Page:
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Object Stares Back

3.83  ·  Rating Details ·  259 Ratings  ·  31 Reviews
This arresting, provocative book on how we see--reminiscent of Diane Ackerman's A Natural History of the Senses--mixes science, philosophy, psychology, and art history, and offers startling, insightful observations likely to alter forever the way we perceive the world. 87 photos & illustrations.
Hardcover, 271 pages
Published January 1st 1996 by Simon & Schuster
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(showing 1-30)
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Jun 19, 2015 Jaclyn rated it really liked it  ·  review of another edition
Fascinating book about the act of seeing and how it affects both the object seen and the one seeing. Very philosophical at parts, and he had some interesting points about how opting not to see (i.e. with sexually charged objects) is itself a way that the act of seeing transforms both subject and object.

Lots to digest and I think I would have enjoyed this book best in a university class, with a professor parsing the ideas down for us, and classmates bouncing insights off each other.
Jan 19, 2012 Patricia rated it did not like it  ·  review of another edition
There are no words for how much I disliked this book.
Apr 20, 2015 Kevin rated it really liked it  ·  review of another edition
I'm glad I read The Object Stares Back. It's beautifully but densely written and I confess I didn't work as hard at understanding the book as it merited. I decided to read it with the attitude that if I took away two or three ideas it would be worth my time. The book is about how we see, seeing as a selective act (for example when we walk into a room to actually see anything we have to not see everything around it), seeing as an aggressive act, as a reductive act. How people in different culture ...more
Apr 24, 2011 Ben rated it really liked it  ·  review of another edition
Philosopher Immanuel Levinas in arguing against the primacy of "being" in favor of ethics was once asked, "Attention to the other, can it be taught?" He replied, "In my view, it is awakened in the face of the other." Elsewhere he said, "The face is underneath the 'face' one puts on things." The questions of obligation and desire that spin off from this almost spiritual stance form the substance of art historian James Elkins' essays on sight collected in The Object Stares Back.

Elkins is clear and
Sep 05, 2013 Jesse rated it really liked it  ·  review of another edition
Shelves: non-fiction
I was intrigued to find an art historian discussing the concept and implications of seeing. This book gave me lots to think about.

In the opening paragraph of his Introduction, Elkins proposes a generic assumption about using our eyes: "At first, it appears that nothing could be easier than seeing. We just point our eyes where we want them to go, and gather in whatever there is to see. Nothing could be less in need of explanation. The world is flooded with light, and everything is available to b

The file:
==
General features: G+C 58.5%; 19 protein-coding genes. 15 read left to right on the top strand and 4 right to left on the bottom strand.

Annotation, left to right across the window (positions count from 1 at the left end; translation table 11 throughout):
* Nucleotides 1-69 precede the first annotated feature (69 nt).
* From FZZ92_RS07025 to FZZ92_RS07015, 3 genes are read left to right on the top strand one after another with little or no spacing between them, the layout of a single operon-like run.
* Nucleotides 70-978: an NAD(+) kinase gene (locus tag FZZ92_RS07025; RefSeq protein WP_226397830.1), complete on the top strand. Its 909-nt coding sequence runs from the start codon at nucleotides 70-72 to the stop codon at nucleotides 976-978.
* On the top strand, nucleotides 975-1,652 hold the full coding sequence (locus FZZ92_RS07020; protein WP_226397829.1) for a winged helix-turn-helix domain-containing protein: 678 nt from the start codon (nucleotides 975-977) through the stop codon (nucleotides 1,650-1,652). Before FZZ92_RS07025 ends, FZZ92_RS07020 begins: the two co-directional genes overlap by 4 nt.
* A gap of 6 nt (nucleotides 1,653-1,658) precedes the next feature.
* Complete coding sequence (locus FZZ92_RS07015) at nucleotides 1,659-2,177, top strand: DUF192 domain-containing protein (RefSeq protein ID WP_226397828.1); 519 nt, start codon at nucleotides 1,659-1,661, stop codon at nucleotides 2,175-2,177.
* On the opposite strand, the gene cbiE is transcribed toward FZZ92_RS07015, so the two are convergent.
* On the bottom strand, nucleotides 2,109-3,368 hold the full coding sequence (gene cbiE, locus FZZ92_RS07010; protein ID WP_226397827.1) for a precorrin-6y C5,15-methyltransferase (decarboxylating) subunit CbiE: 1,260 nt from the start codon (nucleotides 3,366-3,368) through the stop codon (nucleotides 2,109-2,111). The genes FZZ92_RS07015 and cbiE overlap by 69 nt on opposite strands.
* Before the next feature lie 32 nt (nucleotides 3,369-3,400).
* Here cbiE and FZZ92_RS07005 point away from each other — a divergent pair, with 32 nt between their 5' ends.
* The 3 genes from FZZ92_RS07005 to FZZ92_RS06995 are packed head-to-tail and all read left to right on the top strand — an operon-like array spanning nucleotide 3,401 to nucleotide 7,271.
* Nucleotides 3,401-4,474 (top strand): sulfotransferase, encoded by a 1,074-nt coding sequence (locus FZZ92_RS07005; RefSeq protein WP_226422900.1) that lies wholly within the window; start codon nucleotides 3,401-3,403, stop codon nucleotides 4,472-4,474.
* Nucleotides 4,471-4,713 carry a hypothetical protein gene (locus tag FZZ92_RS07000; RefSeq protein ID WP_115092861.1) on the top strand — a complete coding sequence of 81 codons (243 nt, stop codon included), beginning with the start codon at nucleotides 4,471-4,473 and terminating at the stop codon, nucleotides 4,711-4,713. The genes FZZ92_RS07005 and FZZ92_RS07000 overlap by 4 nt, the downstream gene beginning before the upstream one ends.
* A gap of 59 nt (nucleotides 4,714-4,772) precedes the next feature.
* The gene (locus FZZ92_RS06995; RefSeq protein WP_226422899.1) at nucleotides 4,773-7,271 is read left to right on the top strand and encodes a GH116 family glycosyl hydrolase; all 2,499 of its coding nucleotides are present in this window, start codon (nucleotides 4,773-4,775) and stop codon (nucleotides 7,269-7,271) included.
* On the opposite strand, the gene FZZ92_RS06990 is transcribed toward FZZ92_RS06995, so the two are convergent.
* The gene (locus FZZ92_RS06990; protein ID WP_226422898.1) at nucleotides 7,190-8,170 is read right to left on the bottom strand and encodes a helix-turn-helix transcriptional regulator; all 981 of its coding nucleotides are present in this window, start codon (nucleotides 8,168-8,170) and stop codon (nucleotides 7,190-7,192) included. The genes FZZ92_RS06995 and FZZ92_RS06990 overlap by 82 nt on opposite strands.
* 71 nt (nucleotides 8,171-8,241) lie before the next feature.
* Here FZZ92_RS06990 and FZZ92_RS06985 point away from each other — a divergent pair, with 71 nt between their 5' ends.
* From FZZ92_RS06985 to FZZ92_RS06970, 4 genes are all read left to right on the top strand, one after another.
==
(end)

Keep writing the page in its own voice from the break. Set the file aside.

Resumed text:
Abner Rosenweig
Jan 16, 2016 Abner Rosenweig rated it really liked it  ·  review of another edition
Elkins provides a sensitive, literate inquiry. By paying careful attention to language, he almost transcends the linear logic of prose to get at the complex, ambiguous nature of seeing. Sometimes he writes in a free, stream-of-consciousness way, and his musings can become oddly tangential, but he's always honest, humble, and sincere, and often he pierces through the obvious to capture the subtle ineffability of his subject.

Some of the most stimulating parts of the book for me were the discussio
Jul 13, 2007 Dave-O rated it it was amazing  ·  review of another edition
Elkins' thoughts on sight and seeing is a multifaceted deconstruction on how we view and are viewed by objects we encounter. It's a subject that we take for granted and draw large assumptions about. Elkins proposes seeing as a metaphor for the life cycle: we awake groggy-eyed like a newborn, go through our day with vigor and energy observing and absorbing, and return to darkness in sleep like blindness and death.

Tied together with many personal anecdotes with flowing use of language, the book is
May 04, 2009 Z rated it it was amazing  ·  review of another edition
I just finished reading The Object Stares Back; On the Nature of Seeing by James Elkins. It’s a very interesting bit of philosophical work about eyes and vision. I really enjoyed it. I am very happy I stumbled across it at that book sale at the Oglethorpe library. I suggest it to anyone who might enjoy exploring the links between thought and vision and other such things.

Certain parts of it hit me more than others. I took the liberty of underlining those parts. If you own the book and are not bor
Feb 15, 2010 Guy rated it really liked it  ·  review of another edition
Shelves: non-fiction
A very thought-provoking book, that I promise will leave you wondering and thinking about what you see--and don't see--in your everyday environment. Part philosophy, part psychology, and part neuroscience, this book never ventures into territory too far beyond the author's expertise (art history and criticism) but opens up new vistas for those of us interested but not experts in those fields. I found it fascinating--and be patient: the difficult first chapter is by far the hardest part. Slog thr ...more
Sep 28, 2008 Conor rated it it was ok
Recommended to Conor by: Myopic Books
Shelves: read-non_fiction
This might be a good complementry text for a 200 level college course on a lot of things, but it wasen't the phenomenology of vision or the neurological study of it I was hoping for.

It definitly has those elements, but falls far short of being as challenging as some of the books and thinkers if refrences. Moreover, since neurology and neuropsycology are such fast moving fields now, the book could stand an update.

I might loan it to someone if they're curious about vision but don't know where to s
Jan 13, 2014 Vin rated it liked it  ·  review of another edition
A fairly dry, philosophical look at the nature of "vision & seeing." There were some interesting parts, particularly the chapter on Faces. But to me this seemed like "seeing for pussies." I take a pretty unflinching look at the world (and death and genitals and the sun), so this seems like a lot of extra fluff. Also I'm one of those weirdos who is more "auditory" than "visual" so the two paragraphs about noise & hearing were quite interesting.